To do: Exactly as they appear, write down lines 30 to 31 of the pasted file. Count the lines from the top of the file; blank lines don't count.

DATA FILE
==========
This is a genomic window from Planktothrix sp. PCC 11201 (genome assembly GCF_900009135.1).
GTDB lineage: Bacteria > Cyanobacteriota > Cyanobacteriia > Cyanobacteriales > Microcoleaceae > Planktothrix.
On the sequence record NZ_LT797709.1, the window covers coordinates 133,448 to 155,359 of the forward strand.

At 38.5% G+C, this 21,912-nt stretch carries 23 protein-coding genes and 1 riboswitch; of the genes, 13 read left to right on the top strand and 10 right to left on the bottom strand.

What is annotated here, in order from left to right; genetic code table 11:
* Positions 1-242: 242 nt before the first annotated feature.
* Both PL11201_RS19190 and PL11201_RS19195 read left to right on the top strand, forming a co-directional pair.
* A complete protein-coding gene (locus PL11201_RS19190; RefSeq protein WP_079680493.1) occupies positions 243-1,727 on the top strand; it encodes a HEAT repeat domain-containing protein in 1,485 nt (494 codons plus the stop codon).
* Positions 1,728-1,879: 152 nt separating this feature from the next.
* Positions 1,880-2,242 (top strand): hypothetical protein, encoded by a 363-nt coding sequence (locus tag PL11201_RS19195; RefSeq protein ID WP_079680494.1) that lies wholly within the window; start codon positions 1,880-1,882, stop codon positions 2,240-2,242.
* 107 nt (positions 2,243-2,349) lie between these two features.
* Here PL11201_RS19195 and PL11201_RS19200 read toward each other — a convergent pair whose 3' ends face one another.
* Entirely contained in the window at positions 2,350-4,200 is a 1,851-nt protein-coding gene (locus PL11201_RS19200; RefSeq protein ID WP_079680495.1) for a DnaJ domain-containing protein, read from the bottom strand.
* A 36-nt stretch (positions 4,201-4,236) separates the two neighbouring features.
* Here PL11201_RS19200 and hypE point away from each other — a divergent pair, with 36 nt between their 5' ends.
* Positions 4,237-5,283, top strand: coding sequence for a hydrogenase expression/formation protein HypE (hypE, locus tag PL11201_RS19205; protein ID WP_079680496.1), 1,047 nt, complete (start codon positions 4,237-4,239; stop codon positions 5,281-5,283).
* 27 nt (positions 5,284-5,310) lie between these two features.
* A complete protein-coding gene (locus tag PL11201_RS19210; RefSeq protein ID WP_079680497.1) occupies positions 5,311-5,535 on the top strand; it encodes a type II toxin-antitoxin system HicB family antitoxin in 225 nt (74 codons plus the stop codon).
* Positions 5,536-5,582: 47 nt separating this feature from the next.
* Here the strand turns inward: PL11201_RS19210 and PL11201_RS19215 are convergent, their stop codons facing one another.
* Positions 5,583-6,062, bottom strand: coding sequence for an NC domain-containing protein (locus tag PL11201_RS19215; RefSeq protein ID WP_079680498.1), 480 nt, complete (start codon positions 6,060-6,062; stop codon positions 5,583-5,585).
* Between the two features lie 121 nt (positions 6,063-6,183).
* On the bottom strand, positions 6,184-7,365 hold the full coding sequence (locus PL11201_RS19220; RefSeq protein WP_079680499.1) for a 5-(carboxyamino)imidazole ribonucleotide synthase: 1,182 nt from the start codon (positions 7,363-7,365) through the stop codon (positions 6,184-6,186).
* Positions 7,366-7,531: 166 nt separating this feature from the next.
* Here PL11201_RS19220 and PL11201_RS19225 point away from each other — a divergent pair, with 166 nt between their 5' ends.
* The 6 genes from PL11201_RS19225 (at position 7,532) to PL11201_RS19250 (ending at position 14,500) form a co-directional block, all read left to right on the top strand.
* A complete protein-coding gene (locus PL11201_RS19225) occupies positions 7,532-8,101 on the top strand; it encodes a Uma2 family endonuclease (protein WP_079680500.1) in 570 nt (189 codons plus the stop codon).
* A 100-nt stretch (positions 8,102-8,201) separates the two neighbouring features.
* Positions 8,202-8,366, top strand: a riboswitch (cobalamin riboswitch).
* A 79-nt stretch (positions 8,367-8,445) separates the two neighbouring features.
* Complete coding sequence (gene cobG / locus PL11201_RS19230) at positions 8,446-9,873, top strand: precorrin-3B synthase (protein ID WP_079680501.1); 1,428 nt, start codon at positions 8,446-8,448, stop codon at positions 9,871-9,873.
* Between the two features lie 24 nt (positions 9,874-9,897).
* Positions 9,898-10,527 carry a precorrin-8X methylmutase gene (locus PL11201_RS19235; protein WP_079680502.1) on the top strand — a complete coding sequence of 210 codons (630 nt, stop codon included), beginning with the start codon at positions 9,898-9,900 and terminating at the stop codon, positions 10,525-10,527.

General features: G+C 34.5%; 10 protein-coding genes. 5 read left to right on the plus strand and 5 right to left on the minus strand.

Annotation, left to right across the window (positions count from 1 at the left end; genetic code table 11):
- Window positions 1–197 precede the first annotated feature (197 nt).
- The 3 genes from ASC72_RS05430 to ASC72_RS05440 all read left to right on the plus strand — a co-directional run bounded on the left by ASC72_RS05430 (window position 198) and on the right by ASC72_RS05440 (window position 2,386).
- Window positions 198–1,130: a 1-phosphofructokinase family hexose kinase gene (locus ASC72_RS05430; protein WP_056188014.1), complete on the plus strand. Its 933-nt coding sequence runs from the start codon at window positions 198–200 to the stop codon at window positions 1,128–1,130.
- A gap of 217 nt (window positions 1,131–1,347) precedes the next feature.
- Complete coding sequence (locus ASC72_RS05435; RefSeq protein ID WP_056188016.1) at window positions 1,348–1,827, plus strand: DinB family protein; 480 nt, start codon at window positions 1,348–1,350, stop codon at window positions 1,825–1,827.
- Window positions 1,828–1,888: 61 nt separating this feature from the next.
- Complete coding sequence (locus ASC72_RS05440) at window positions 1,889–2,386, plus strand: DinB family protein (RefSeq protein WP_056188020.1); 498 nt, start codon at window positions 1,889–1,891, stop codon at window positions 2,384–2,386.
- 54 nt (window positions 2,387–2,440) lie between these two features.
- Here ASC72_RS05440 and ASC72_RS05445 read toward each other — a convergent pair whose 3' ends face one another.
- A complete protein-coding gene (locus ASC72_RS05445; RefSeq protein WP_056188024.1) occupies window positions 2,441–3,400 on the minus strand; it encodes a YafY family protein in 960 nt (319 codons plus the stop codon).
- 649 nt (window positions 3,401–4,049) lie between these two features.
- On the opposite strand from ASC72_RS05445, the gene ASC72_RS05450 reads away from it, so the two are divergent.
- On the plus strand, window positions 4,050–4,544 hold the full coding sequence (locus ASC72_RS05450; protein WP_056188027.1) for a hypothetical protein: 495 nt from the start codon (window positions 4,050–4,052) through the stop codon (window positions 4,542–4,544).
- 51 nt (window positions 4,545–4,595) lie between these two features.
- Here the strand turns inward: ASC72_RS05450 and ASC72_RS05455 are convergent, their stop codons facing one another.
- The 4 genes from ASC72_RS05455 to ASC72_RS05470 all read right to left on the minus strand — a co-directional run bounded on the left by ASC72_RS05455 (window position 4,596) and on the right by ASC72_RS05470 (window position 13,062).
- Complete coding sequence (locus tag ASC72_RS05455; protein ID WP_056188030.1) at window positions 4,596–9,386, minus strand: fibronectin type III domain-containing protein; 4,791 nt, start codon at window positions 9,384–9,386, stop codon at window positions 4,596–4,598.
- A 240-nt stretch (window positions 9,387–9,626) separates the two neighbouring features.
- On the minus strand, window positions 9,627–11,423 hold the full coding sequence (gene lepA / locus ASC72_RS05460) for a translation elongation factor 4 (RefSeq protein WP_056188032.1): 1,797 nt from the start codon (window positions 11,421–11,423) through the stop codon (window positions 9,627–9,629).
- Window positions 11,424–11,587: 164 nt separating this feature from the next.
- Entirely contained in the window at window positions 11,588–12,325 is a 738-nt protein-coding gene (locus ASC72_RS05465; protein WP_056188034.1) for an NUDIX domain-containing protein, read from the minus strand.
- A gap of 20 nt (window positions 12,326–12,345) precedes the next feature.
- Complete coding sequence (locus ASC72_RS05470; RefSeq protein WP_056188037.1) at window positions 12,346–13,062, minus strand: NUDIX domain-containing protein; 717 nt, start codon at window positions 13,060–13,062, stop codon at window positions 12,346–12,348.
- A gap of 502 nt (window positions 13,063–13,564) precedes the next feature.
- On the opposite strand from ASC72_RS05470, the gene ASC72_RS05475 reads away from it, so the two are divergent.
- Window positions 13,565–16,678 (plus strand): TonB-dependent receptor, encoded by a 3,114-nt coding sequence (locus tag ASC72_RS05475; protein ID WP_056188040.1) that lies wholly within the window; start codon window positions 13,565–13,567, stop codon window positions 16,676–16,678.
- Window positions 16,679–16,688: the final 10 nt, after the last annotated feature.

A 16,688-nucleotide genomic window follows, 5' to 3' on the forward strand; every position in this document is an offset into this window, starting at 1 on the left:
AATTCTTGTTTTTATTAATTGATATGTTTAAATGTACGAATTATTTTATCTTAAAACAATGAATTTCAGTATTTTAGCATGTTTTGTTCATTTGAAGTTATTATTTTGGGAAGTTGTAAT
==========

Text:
* A 79-nt stretch (positions 8,367-8,445) separates the two neighbouring features.
* Complete coding sequence (gene cobG / locus PL11201_RS19230) at positions 8,446-9,873, top strand: precorrin-3B synthase (protein ID WP_079680501.1); 1,428 nt, start codon at positions 8,446-8,448, stop codon at positions 9,871-9,873.